New Zealand Mediators

By: New Zealand Mediators  06-Dec-2011
Keywords: Employment, Human Resources, Parties

Negotiation is the language of employment relations, whether you are involved in

In these, and many other employment relations settings, a manager needs to be a negotiator. And that is true whether working alone or alongside a professional human resources advisor. In employment relations, you need to understand negotiations.

And so too, of course, in a myriad of other functions - negotiation is not only the language of employment relations, it is one of the key languages of human interaction in the workplace and beyond. And mediation - the ability to assist disputing parties to resolve their differences - is, for many, an important second language and a critical skill to have in the toolbox.

At New Zealand Mediators, we have the track record, the expertise, and the teaching techniques to deliver effective tailored learning programmes in negotiation and mediation skills to members of your organization.

In its simplest form, mediation involves a third party endeavouring to assist two disputing parties to resolve their dispute in a manner that is acceptable to both of them.

Ideally, the third party will be:

  • a knowledgeable professional in dispute resolution.

  • neutral, having no vested interest in the nature of the resolution, other than helping it to happen.

  • trusted, so the parties can speak openly and frankly.

Disputes can be more complicated than one-on-one. There might be several or many parties and several or many issues, the dispute may be something that has been festering - above or below the surface - for a long time. It may stem from the issues themselves, or it may relate more directly to the processes the parties are using to deal with the issues (or not deal with them), or to the relationships between the people involved.

New Zealand Mediators can help with mediation of a wide variety of work-related disputes or processes:

  • collective bargaining

  • negotiations over an individual employment agreement

  • personal grievances

  • general disharmony or dissatisfaction in the workplace.

Mediation can be event-based to settle a specific matter, as for example where an employee files a personal grievance protesting a dismissal. Or it can be more facilitative and constructive, as for example where parties to a collective agreement are unhappy with their relationship and want to work towards more positive ways of dealing with one another.

Whatever the nature of the issues, where parties might benefit from assistance to resolve them, mediation is the ideal first option. And it is very often the only intervention that will be needed.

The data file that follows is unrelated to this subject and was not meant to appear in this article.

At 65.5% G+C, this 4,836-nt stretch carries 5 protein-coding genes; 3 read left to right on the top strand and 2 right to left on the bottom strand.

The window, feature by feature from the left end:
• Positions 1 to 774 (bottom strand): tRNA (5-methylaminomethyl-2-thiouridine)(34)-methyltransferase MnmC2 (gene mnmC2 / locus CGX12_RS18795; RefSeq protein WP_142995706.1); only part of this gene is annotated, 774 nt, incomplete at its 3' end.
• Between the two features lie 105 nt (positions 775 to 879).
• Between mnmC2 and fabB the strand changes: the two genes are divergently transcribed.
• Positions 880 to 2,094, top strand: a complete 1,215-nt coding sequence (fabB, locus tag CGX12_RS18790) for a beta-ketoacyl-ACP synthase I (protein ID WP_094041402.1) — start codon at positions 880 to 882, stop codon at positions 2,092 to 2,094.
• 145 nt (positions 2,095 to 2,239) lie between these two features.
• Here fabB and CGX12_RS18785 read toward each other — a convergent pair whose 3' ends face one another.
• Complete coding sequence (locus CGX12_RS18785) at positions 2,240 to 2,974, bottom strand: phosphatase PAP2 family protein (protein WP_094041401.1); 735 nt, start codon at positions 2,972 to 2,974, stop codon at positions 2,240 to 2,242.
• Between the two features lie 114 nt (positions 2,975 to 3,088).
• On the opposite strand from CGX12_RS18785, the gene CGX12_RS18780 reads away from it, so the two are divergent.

At New Zealand Mediators, we have the experience and expertise to provide parties with professional, independent, and private mediation assistance to jointly tackle whatever workplace issues are concerning them.

Sometimes, despite the best will of all parties, workplace disputes will be unable to be settled by direct negotiations between the parties, even with mediation or investigative assistance. In these cases employers and employees may benefit from having the dispute between them adjudicated. This is particularly appropriate where the rights of parties under an employment agreement or under law are at stake and are in dispute.

In adjudication, a neutral third party hears what the parties have to say about the dispute, and makes a final and binding decision about the matter.

Under New Zealand employment law, workers and employers have the right to have most types of disputes resolved by binding adjudication if they can't be settled by negotiation or mediation. Adjudication frequently takes place in the public jurisdiction of the Employment Relations Authority. Sometimes, though, disputing parties will agree to have their dispute heard and decided by a private adjudicator instead, preferring to tailor the process to their particular needs or to keep the outcome confidential to the parties.

At New Zealand Mediators, we have the professional expertise and adjudication experience to hear and determine - by joint authorization of the parties - the full range of employment disputes, including personal grievances, contract interpretation disputes, and wage and holiday claims.

There are times when employers, and perhaps employees, know that they have problems in the workplace, but they need help in understanding the nature and causes of the problems and in identifying options for resolving matters. The problems may appear as:

  • disharmony
  • disruptive behaviour or bullying,
  • apparent dishonesty within the workforce
  • insubordination and ill-discipline
  • absenteeism or other indicators of low morale,
  • a host of other symptoms.

At times like these, the organization may benefit from some independent investigation or inquiry by a neutral third party professional in whom both management and employees, and their respective advisors, can have confidence.

At New Zealand Mediators, we are experienced in conducting workplace fact-finding inquiries, and providing clients with clear and cogent reports analyzing the nature and source of problems and, where required, recommendations for action.

It is not our role to substitute for an employer's human resources staff or professional advisor or advocate. Rather, we conduct an unbiased investigation of the facts, file a factual report and, if requested, provide a menu of options for action for consideration by the client and their human resources advisors.

Keywords: Adjudication, Employment, Human Resources, Mediation, Parties

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